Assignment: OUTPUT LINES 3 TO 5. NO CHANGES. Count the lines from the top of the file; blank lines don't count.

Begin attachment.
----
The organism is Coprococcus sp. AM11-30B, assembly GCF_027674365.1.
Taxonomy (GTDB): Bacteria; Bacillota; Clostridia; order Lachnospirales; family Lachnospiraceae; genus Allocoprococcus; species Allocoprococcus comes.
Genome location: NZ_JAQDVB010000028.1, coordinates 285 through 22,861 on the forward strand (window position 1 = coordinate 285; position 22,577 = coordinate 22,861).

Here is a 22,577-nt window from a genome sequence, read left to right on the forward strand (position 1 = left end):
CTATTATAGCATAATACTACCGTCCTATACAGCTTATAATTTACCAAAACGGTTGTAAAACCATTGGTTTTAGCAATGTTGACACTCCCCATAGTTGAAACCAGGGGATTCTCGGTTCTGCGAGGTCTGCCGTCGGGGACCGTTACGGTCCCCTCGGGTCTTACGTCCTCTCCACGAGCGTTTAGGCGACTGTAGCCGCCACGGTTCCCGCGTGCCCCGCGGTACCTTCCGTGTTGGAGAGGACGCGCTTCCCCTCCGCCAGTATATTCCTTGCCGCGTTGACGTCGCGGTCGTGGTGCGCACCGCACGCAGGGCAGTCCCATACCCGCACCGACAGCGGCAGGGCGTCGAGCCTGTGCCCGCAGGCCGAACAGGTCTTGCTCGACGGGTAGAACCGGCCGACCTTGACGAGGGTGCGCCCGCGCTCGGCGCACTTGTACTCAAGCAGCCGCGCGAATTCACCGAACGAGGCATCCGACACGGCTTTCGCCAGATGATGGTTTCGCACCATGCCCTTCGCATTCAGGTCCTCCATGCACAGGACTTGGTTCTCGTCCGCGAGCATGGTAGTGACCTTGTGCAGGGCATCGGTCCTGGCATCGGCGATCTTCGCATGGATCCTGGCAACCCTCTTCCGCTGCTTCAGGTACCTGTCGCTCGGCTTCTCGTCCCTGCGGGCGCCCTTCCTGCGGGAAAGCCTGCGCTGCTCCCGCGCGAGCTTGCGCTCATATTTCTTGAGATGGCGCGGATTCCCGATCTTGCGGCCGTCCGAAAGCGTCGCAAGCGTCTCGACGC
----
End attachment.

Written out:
Genome location: NZ_JAQDVB010000028.1, coordinates 285 through 22,861 on the forward strand (window position 1 = coordinate 285; position 22,577 = coordinate 22,861).

Here is a 22,577-nt window from a genome sequence, read left to right on the forward strand (position 1 = left end):
CTATTATAGCATAATACTACCGTCCTATACAGCTTATAATTTACCAAAACGGTTGTAAAACCATTGGTTTTAGCAATGTTGACACTCCCCATAGTTGAAACCAGGGGATTCTCGGTTCTGCGAGGTCTGCCGTCGGGGACCGTTACGGTCCCCTCGGGTCTTACGTCCTCTCCACGAGCGTTTAGGCGACTGTAGCCGCCACGGTTCCCGCGTGCCCCGCGGTACCTTCCGTGTTGGAGAGGACGCGCTTCCCCTCCGCCAGTATATTCCTTGCCGCGTTGACGTCGCGGTCGTGGTGCGCACCGCACGCAGGGCAGTCCCATACCCGCACCGACAGCGGCAGGGCGTCGAGCCTGTGCCCGCAGGCCGAACAGGTCTTGCTCGACGGGTAGAACCGGCCGACCTTGACGAGGGTGCGCCCGCGCTCGGCGCACTTGTACTCAAGCAGCCGCGCGAATTCACCGAACGAGGCATCCGACACGGCTTTCGCCAGATGATGGTTTCGCACCATGCCCTTCGCATTCAGGTCCTCCATGCACAGGACTTGGTTCTCGTCCGCGAGCATGGTAGTGACCTTGTGCAGGGCATCGGTCCTGGCATCGGCGATCTTCGCATGGATCCTGGCAACCCTCTTCCGCTGCTTCAGGTACCTGTCGCTCGGCTTCTCGTCCCTGCGGGCGCCCTTCCTGCGGGAAAGCCTGCGCTGCTCCCGCGCGAGCTTGCGCTCATATTTCTTGAGATGGCGCGGATTCCCGATCTTGCGGCCGTCCGAAAGCGTCGCAAGCGTCTCGACGC